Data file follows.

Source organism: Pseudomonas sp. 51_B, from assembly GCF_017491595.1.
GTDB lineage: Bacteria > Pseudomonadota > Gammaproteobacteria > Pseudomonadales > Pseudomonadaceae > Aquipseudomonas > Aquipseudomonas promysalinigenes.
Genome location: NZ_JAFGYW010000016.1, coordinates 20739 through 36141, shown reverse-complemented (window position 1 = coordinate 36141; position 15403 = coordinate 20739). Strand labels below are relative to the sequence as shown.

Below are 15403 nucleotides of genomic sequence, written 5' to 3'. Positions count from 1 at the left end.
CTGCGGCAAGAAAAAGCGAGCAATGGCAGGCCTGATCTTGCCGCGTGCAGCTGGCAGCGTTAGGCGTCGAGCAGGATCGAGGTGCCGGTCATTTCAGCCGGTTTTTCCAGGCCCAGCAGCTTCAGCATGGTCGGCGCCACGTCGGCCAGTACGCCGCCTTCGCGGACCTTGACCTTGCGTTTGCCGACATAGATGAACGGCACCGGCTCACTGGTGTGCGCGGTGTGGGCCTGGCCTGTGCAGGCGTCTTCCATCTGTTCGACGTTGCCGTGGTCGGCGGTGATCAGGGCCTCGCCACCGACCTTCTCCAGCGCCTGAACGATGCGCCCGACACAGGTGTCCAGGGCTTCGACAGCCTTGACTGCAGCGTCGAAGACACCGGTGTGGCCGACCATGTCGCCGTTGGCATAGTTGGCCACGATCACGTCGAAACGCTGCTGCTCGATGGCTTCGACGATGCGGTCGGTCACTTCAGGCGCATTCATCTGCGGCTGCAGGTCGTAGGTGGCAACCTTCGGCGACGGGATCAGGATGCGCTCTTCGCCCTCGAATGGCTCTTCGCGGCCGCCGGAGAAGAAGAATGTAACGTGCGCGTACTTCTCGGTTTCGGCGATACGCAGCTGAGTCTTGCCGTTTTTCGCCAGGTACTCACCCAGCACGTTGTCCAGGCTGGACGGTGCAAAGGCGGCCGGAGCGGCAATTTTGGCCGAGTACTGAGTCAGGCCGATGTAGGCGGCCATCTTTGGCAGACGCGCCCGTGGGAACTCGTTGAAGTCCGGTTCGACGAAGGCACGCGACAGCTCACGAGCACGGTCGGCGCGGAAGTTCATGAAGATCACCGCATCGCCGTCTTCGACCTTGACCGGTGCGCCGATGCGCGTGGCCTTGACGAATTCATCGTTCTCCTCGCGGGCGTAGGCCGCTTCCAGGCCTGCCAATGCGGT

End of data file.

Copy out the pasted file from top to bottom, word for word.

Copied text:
Source organism: Pseudomonas sp. 51_B, from assembly GCF_017491595.1.
GTDB lineage: Bacteria > Pseudomonadota > Gammaproteobacteria > Pseudomonadales > Pseudomonadaceae > Aquipseudomonas > Aquipseudomonas promysalinigenes.
Genome location: NZ_JAFGYW010000016.1, coordinates 20739 through 36141, shown reverse-complemented (window position 1 = coordinate 36141; position 15403 = coordinate 20739). Strand labels below are relative to the sequence as shown.

Below are 15403 nucleotides of genomic sequence, written 5' to 3'. Positions count from 1 at the left end.
CTGCGGCAAGAAAAAGCGAGCAATGGCAGGCCTGATCTTGCCGCGTGCAGCTGGCAGCGTTAGGCGTCGAGCAGGATCGAGGTGCCGGTCATTTCAGCCGGTTTTTCCAGGCCCAGCAGCTTCAGCATGGTCGGCGCCACGTCGGCCAGTACGCCGCCTTCGCGGACCTTGACCTTGCGTTTGCCGACATAGATGAACGGCACCGGCTCACTGGTGTGCGCGGTGTGGGCCTGGCCTGTGCAGGCGTCTTCCATCTGTTCGACGTTGCCGTGGTCGGCGGTGATCAGGGCCTCGCCACCGACCTTCTCCAGCGCCTGAACGATGCGCCCGACACAGGTGTCCAGGGCTTCGACAGCCTTGACTGCAGCGTCGAAGACACCGGTGTGGCCGACCATGTCGCCGTTGGCATAGTTGGCCACGATCACGTCGAAACGCTGCTGCTCGATGGCTTCGACGATGCGGTCGGTCACTTCAGGCGCATTCATCTGCGGCTGCAGGTCGTAGGTGGCAACCTTCGGCGACGGGATCAGGATGCGCTCTTCGCCCTCGAATGGCTCTTCGCGGCCGCCGGAGAAGAAGAATGTAACGTGCGCGTACTTCTCGGTTTCGGCGATACGCAGCTGAGTCTTGCCGTTTTTCGCCAGGTACTCACCCAGCACGTTGTCCAGGCTGGACGGTGCAAAGGCGGCCGGAGCGGCAATTTTGGCCGAGTACTGAGTCAGGCCGATGTAGGCGGCCATCTTTGGCAGACGCGCCCGTGGGAACTCGTTGAAGTCCGGTTCGACGAAGGCACGCGACAGCTCACGAGCACGGTCGGCGCGGAAGTTCATGAAGATCACCGCATCGCCGTCTTCGACCTTGACCGGTGCGCCGATGCGCGTGGCCTTGACGAATTCATCGTTCTCCTCGCGGGCGTAGGCCGCTTCCAGGCCTGCCAATGCGGT